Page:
Marmot is also talking about ‘equity’ whereas Rubio Valverde’s paper refers to inequality. To know that there are these inequalities is the starting point but the prompt to action is inequity. Not a new topic, of course, but one that has become highly visible with the COVID-19 pandemic. The WHO report judges that ‘failure to anticipate and avoid the resulting unwanted scenarios in the short and medium terms has led to a major risk both of exacerbating health, social and economic inequities in the long term and of giving rise to new vulnerabilities within the population’6 (p 1). People with learning and other disabilities have been at higher risk of death. In England, as of November 2020, 60% of COVID-19 deaths were to people with disabilities.7 COVID-19 is leaving some people with reduced long-term health which may lead to reduced earning capacity or mobility6 (p 33). Also, new hardship is arising because of the economic and social restrictions. The corollary of the two-way impact of socioeconomic inequities on the pandemic and the pandemic on the inequities is the need for multisectoral policies affecting people’s access to essential care and health services, providing economic security and ensuring that decision-making is an inclusive process6 (p 14). We need ‘commitment to social justice and putting equity of health and wellbeing at the heart of all policy making’8 (p 64). Marmot is addressing socioeconomic inequity and those relating to ethnicity, age and gender.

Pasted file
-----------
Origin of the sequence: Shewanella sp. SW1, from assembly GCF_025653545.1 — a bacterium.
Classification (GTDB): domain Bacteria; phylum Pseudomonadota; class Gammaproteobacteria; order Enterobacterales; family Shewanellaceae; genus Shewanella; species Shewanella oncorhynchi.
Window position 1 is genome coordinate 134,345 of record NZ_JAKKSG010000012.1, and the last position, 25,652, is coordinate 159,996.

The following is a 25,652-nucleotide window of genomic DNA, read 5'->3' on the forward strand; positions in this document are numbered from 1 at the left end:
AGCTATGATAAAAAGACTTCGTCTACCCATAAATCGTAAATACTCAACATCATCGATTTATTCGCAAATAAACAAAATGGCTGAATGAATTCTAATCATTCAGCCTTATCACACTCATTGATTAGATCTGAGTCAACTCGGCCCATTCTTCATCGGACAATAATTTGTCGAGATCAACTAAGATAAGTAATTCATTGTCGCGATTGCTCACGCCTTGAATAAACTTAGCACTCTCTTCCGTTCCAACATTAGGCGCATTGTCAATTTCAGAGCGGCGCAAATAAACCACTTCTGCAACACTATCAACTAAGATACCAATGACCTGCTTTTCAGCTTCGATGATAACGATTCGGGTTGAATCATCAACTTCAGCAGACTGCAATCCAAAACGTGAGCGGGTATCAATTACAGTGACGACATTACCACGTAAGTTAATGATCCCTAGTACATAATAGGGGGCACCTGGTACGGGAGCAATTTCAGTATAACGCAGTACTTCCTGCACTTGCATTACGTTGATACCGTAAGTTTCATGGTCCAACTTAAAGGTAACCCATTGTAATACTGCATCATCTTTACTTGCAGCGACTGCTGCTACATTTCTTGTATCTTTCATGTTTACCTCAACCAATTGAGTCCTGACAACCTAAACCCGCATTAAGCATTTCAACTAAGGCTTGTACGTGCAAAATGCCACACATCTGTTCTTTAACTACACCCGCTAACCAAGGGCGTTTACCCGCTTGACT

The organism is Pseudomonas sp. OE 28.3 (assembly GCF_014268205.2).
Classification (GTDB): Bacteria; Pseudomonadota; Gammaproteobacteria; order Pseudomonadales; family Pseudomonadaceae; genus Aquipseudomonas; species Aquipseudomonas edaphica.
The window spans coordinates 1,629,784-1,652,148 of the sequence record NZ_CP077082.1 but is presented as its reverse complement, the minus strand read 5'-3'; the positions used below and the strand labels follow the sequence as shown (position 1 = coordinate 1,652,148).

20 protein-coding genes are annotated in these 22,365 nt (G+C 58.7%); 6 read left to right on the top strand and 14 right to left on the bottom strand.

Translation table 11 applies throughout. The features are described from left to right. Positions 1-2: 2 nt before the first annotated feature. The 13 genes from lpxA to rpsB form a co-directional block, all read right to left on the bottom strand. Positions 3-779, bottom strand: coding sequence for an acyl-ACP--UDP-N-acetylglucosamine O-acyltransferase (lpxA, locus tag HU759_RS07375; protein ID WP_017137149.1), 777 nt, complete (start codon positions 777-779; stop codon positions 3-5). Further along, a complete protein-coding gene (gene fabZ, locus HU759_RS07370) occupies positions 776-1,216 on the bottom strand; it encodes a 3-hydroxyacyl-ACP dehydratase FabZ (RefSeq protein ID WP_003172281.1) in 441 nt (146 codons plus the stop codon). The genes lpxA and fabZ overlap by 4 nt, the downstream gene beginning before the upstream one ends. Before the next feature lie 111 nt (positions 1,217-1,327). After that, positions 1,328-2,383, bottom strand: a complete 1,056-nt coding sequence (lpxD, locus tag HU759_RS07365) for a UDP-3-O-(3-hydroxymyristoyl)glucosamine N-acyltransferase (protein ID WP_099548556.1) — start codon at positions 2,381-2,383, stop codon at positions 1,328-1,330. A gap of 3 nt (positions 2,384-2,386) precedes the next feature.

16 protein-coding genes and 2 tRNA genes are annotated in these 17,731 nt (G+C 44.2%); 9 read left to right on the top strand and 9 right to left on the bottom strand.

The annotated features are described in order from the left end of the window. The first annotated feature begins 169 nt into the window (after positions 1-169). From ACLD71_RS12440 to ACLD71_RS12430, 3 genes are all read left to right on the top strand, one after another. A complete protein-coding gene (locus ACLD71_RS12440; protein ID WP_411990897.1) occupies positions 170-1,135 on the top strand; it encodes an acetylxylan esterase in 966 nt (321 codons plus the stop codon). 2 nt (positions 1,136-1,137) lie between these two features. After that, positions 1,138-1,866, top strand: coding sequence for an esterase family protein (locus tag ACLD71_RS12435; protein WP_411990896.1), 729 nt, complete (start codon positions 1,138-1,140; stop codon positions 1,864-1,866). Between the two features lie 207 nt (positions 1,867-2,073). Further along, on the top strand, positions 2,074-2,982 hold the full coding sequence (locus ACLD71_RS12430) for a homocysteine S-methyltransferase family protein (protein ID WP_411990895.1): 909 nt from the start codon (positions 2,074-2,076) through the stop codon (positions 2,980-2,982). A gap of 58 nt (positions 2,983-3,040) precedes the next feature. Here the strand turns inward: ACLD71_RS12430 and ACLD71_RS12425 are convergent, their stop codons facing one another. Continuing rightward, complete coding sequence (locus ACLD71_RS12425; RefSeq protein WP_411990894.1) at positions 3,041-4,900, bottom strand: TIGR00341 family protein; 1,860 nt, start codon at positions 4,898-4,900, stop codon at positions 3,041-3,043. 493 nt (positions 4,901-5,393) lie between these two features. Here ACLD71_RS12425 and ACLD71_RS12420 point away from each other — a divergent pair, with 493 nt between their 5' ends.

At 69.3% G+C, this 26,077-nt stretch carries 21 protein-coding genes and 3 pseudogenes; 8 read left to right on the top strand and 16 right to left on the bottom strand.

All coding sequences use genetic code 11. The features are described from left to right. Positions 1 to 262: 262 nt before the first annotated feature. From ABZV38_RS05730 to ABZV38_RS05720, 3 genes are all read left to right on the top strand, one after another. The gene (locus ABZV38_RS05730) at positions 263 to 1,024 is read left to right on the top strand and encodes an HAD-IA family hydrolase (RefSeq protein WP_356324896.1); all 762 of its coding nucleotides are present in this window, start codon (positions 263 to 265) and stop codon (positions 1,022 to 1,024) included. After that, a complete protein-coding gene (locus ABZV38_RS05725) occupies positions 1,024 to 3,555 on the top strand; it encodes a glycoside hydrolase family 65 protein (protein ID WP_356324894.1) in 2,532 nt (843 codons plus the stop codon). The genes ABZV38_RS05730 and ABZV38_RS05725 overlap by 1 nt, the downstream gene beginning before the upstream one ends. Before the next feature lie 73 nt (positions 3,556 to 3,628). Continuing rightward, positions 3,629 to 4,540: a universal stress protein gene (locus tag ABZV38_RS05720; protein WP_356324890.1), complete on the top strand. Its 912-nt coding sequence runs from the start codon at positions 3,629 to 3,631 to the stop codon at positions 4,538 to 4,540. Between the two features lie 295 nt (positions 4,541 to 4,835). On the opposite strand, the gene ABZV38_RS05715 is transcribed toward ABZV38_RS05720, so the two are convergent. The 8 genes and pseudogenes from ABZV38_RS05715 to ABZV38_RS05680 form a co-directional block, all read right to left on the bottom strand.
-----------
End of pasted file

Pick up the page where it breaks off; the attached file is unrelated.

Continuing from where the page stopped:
The third aspect of the paper is the variability between countries and between surveys in the graphs of disability prevalence over time. Both the levels and shapes vary. Rubio Valverde et al highlight this and, not finding clear geographical patterns, fall back on overall averages. Some of this heterogeneity arises from variation in the GALI wording used in EU-SILC and they have tried to take some account of this. There are now several multicountry studies and families of cohort studies which aim to harmonise measures within their group; methods are being developed to harmonise when measures are different9 but Rubio Valverde’s paper highlights how differences in measurement can hamper conclusions about risks. Being self-report, and depending on what people consider to be usual, one can expect some variation by culture and age and gender. However, it is likely that some of it arises from the context in which people live: their country’s health services, policy and environment. It would be instructive to learn more about this and see what we can learn from each other. During the pandemic, countries have taken very different paths to deal with the SARS-CoV-2 virus and its effects. Collaborative research is common in epidemiology. In the economic and political world, sometimes it feels as if the terms ‘cooperation’ and ‘collaboration’ are undervalued. My wish is to see them given greater prominence.

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  • Contributors EB drafted the article and is accountable for all aspects of the writing.

  • Funding The authors have not declared a specific grant for this research from any funding agency in the public, commercial or not-for-profit sectors.

  • Competing interests None declared.

  • Provenance and peer review Commissioned; internally peer reviewed.